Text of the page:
Today the conversation continues to center around the logistics of opening communication between small presses and libraries with a look at eBooks and librarian publicity preferences. Read last week’s conversation.

Thanks to Jefferey Lependorf, Executive Director to CLMP (Council of Literary Magazines and Presses) and SPD (Small Press Distribution), Sarah Houghton, Director for the San Rafael Public Library and author of, Karen Gisonny, the Helen Bernstein Librarian for Periodicals at the New York Public Library, and Jamie LaRue, the Director of Douglas County Libraries for participating.

A child's garden of verses (1905)

The following conversation is conducted by Atticus Books publicity assistant Abby Hess.

Are eBooks an easier option for small presses to consider marketing to libraries?

Jeffrey Lependorf: eBooks are surely becoming an important way for many people to read, but it’s important to note a couple of things. First, at least for now, eBooks are unfriendly to poetry due to the specific nature of much poetry requiring specific typesetting. Secondly, the great joy of a good number of small press books is deeply tied to the way they are produced as physical objects—it’s not just the literary content that makes up the entirety of the reading experience. There are also serious economic questions when it comes to small press books in e-formats. The profit margin on these books (contrary to what one might assume) is extremely small given the small volume of sales of small publishers (compared to their conglomerate counterparts), so selling through e-formats creates tremendous challenges to long term sustainability.

Sarah Houghton: The only way currently of marketing eBooks to libraries, in 99% of cases, is through an aggregator company – like OverDrive, 3M’s Cloud Library, Baker & Taylor’s Axis 360, etc. Few of us are doing title by title selection for eBooks outside those systems because we don’t have library-run platforms on which to host and deliver that content to our patrons. If you are offering DRM-free eBooks, however, libraries may be happy to host them on their websites and make them available that way.  Anything that requires DRM, a limited number of users per title at a time, etc., will be hard for a library to implement outside one of these package solutions.  The Douglas County Libraries in Colorado and Califa Library Group here in California are experimenting with library-run eBooks. They would be good to get into contact with about how to get your eBooks folded into their pilot projects early.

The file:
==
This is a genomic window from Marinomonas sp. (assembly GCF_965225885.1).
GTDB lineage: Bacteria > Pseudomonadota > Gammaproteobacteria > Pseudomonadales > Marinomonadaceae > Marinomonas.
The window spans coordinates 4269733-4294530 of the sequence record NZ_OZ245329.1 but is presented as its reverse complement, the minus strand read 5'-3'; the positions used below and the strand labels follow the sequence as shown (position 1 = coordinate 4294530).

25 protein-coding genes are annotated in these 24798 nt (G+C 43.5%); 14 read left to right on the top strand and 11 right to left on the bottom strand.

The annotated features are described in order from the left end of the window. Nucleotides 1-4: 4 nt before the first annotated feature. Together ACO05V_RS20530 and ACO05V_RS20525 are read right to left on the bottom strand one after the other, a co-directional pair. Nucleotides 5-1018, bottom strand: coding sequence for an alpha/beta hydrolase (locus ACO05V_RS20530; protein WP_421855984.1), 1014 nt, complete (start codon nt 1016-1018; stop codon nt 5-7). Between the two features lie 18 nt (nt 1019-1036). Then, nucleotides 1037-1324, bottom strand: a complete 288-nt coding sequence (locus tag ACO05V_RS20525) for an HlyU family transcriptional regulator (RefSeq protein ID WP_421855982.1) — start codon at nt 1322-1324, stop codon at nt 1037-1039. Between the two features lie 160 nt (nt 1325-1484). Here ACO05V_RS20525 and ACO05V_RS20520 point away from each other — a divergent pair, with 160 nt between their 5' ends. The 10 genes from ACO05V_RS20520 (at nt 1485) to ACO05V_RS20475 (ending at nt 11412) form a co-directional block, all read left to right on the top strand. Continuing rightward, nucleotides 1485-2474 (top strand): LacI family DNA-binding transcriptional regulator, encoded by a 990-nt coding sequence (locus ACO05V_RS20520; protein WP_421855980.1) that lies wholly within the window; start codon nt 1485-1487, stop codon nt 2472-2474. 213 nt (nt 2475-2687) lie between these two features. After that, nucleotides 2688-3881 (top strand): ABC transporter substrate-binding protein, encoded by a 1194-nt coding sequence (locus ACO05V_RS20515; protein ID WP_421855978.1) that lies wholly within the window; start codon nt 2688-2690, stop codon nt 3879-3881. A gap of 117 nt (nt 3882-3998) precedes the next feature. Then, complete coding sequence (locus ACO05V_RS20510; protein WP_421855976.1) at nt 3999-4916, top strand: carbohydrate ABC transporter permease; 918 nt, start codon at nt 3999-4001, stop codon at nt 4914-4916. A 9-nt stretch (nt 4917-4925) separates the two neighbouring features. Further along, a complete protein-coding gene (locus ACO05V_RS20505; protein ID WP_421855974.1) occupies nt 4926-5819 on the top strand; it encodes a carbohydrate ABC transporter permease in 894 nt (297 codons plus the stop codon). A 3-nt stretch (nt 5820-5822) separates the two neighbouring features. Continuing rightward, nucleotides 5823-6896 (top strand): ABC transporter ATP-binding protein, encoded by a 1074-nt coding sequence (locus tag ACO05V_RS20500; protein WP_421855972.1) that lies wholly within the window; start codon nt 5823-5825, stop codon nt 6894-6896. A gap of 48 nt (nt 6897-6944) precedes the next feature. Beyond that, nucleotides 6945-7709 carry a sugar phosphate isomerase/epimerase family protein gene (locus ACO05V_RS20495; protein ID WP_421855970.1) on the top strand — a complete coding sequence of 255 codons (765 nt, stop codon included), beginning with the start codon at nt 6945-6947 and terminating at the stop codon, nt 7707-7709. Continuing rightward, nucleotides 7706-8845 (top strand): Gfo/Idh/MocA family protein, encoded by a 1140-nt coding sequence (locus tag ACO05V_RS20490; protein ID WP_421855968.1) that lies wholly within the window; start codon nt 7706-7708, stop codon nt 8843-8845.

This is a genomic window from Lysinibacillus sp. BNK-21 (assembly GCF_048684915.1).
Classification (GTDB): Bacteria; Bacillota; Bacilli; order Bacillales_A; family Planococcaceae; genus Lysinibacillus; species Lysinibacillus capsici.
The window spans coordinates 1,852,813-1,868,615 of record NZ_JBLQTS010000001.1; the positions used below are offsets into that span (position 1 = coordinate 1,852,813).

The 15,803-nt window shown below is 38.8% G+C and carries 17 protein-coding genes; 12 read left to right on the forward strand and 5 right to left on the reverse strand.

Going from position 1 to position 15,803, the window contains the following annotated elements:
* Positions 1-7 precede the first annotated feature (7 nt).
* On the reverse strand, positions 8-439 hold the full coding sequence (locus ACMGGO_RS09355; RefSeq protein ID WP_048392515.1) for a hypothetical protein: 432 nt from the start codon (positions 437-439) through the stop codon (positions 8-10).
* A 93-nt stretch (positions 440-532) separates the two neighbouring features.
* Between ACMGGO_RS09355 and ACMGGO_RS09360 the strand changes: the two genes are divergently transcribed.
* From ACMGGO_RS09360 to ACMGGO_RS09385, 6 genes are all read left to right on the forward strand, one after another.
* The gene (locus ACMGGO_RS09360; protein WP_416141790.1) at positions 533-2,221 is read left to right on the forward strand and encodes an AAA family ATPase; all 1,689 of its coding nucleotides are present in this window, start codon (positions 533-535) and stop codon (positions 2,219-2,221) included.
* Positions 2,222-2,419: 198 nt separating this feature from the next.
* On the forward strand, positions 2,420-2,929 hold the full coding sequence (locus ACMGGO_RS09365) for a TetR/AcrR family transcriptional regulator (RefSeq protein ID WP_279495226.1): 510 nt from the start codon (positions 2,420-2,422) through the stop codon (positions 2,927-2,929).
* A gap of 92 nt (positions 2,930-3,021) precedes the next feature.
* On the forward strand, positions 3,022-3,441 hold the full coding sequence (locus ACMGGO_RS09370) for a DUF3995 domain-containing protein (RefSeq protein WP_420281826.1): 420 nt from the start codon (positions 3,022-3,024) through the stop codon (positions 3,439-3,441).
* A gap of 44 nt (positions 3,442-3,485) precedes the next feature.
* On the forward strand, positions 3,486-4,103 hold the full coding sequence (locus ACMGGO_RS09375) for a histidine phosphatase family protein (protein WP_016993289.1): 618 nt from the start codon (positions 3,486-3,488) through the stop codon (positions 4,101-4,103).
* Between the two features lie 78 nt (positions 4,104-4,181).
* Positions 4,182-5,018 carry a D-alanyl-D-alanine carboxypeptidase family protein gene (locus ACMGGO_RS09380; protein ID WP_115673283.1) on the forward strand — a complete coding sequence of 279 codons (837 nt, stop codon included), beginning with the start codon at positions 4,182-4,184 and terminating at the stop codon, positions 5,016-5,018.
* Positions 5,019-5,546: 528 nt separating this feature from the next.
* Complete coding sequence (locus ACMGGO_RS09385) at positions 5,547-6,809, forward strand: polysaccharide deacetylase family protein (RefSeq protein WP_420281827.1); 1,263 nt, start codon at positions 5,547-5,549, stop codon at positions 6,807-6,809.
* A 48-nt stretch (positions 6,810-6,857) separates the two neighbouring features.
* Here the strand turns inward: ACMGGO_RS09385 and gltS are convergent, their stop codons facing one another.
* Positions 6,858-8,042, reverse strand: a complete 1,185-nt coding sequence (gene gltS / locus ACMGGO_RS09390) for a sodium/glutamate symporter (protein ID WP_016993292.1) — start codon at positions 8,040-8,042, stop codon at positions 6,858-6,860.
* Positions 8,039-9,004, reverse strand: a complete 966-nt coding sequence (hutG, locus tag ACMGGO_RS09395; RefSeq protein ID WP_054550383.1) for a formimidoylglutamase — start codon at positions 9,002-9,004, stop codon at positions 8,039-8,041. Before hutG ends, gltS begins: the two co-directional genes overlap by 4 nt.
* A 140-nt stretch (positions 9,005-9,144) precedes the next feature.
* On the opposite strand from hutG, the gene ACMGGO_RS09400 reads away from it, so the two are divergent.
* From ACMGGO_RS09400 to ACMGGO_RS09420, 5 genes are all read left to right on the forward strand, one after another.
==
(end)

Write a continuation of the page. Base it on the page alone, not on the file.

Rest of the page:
Jamie LaRue: We are KEENLY interested in small press eBooks, and it is through the establishment of our platform that we’ve now purchased over 9,000 books this year from them. We’ve learned, ironically, that eBooks take a lot of manual work, because neither publishers nor libraries have worked out the process management yet to order and receive all the files we want (cover, metadata, book, reviews), in any consistent format. But it is just absolutely clear that this is the future, and this is the precise moment to get involved, particularly because the Big Six (now Five) are being so balky and high-handed. In these do-it-yourself models (I’m from Douglas County) we ask for three things: ownership of the files (to which we will attach Digital Rights Management and restrict use to one person at a time), a discount (the better to build our collection quickly), and a share in the revenue of any sales made THROUGH the library. By that I mean, we are providing a link in our catalog that allows patrons to directly purchase an item they found through us and liked. We’re still playing around with partnerships with various e-tailers. We will also purchase additional copies to satisfy demand. Right now, we’re buying another copy every time we have three people waiting to read it. Interested? Go here for information about the program.